Together, Intel and Georgia Tech have been selected to lead a Guaranteeing Artificial Intelligence (AI) Robustness against Deception (GARD) program team for DARPA, which aims to develop a new generation of defenses against adversarial deception attacks on ML models and applications. The program is designed to address vulnerabilities inherent in ML platforms, particularly in terms of altering, corrupting, or deceiving these systems, such as tricking the ML used by a self-driving car by making visual alterations to a stop sign.
“Intel and Georgia Tech are working together to advance the ecosystem’s collective understanding of and ability to mitigate against AI and ML vulnerabilities,” says Jason Martin, principal engineer at Intel Labs and principal investigator for the DARPA GARD program from Intel. “Through innovative research in coherence techniques, we are collaborating on an approach to enhance object detection and to improve the ability for AI and ML to respond to adversarial attacks.”
In the first phase of GARD, Intel and Georgia Tech are enhancing object detection technologies through spatial, temporal, and semantic coherence for both still images and videos. These three defining qualities of object detectors look for contextual clues to determine if a possible anomaly or attack is occurring. While no known real-world attacks have been made on these systems, say Georgia Tech researchers, they first identified security vulnerabilities in object detectors in 2018 with a project known as ShapeShifter.
The ShapeShifter project, say the researchers, exposed adversarial machine learning techniques that were able to mislead object detectors and even erase stop signs from autonomous vehicle detection.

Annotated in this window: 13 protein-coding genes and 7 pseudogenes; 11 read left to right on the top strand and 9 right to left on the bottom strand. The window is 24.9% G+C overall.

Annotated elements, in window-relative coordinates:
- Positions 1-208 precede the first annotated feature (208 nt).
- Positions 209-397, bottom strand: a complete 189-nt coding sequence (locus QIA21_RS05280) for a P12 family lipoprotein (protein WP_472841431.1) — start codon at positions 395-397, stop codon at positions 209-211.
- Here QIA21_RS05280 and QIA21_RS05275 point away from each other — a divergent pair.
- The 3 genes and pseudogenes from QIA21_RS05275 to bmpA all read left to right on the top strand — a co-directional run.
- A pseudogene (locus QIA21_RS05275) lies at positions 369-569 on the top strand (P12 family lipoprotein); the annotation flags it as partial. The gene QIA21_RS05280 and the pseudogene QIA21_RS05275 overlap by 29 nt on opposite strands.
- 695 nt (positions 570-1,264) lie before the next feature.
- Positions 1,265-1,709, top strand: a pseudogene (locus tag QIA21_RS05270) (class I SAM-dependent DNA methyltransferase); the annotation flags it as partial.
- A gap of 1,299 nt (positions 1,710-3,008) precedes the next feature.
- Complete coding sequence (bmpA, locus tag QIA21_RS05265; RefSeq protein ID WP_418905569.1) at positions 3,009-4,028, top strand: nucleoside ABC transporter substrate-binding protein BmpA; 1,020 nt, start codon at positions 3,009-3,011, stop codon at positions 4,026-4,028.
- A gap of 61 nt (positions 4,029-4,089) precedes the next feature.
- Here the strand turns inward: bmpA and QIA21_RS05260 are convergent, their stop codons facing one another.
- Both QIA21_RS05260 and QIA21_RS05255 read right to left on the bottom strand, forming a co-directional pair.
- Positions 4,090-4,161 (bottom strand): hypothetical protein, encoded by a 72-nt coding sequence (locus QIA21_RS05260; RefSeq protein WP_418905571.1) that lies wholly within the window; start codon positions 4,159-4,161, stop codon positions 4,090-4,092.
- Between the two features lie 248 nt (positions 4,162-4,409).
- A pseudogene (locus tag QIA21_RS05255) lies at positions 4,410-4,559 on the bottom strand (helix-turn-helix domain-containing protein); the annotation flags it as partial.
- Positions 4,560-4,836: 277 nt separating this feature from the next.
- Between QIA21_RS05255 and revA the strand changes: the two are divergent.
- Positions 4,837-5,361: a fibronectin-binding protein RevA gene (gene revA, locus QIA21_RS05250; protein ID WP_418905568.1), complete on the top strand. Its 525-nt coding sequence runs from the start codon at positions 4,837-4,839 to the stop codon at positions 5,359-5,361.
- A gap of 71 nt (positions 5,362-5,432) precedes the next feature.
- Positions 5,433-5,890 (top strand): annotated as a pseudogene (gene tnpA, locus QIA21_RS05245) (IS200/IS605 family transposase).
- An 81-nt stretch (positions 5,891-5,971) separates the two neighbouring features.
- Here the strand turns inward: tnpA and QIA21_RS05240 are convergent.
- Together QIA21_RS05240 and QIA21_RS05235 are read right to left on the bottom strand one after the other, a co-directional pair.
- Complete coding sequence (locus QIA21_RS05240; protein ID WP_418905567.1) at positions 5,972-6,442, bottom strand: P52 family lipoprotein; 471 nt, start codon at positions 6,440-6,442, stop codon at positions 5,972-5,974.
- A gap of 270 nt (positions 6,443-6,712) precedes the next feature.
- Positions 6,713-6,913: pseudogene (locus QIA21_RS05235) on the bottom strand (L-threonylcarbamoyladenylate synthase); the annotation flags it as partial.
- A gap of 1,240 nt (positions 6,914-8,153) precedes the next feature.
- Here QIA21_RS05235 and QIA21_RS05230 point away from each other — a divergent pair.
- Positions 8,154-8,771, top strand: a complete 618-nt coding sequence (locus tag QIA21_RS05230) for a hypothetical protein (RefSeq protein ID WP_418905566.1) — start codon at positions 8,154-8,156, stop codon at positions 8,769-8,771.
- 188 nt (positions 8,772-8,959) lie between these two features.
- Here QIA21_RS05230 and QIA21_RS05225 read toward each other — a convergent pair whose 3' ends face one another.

“As ML technologies have developed, researchers used to think that attacking object detectors would be difficult,” says Polo Chau, who serves as the lead investigator from Georgia Tech on the GARD program. “ShapeShifter showed us that was not true, they can be affected, and we can attack them in a way to have objects disappear completely or be labeled as anything we want. The reason we study vulnerabilities in ML systems is to get into the mindset of the bad guy in order to develop the best defenses.”
“Our research develops novel coherence-based techniques to protect AI from attacks,” says Chau. “We want to inject common sense into the AI that humans take for granted when they look at something. Even the most sophisticated AI today doesn’t ask, ‘Does it make sense that there are all these people floating in the air and are overlapping in odd ways?’ Whereas we would think it’s unnatural. That is what spatial coherence attempts to address – does it make sense in a relative position?”
The idea of applying common sense to AI object recognition extends to other coherence-based techniques, say the researchers, such as temporal coherence, which checks for suspicious objects’ disappearance or reappearance over time. Further, the researchers’ UnMask semantic coherence technique, which is based on meaning, looks to identify the parts of an object rather than just the whole, and verifies that those parts indeed make sense.
The goal of all three coherence-based techniques, say the researchers, is to force attackers to adhere to all categories’ laws created for continuity in the AI. This multi-perspective approach thwarts any future attempts by adversarial ML that do not meet the complex rules, causing any security breach to be flagged.
How simple it is to fool AI algorithms for autonomous vehicles
DARPA looks to teach machines common sense
Common sense AI is goal of new research project
IEEE CS unveils its top 12 technology trends for 2020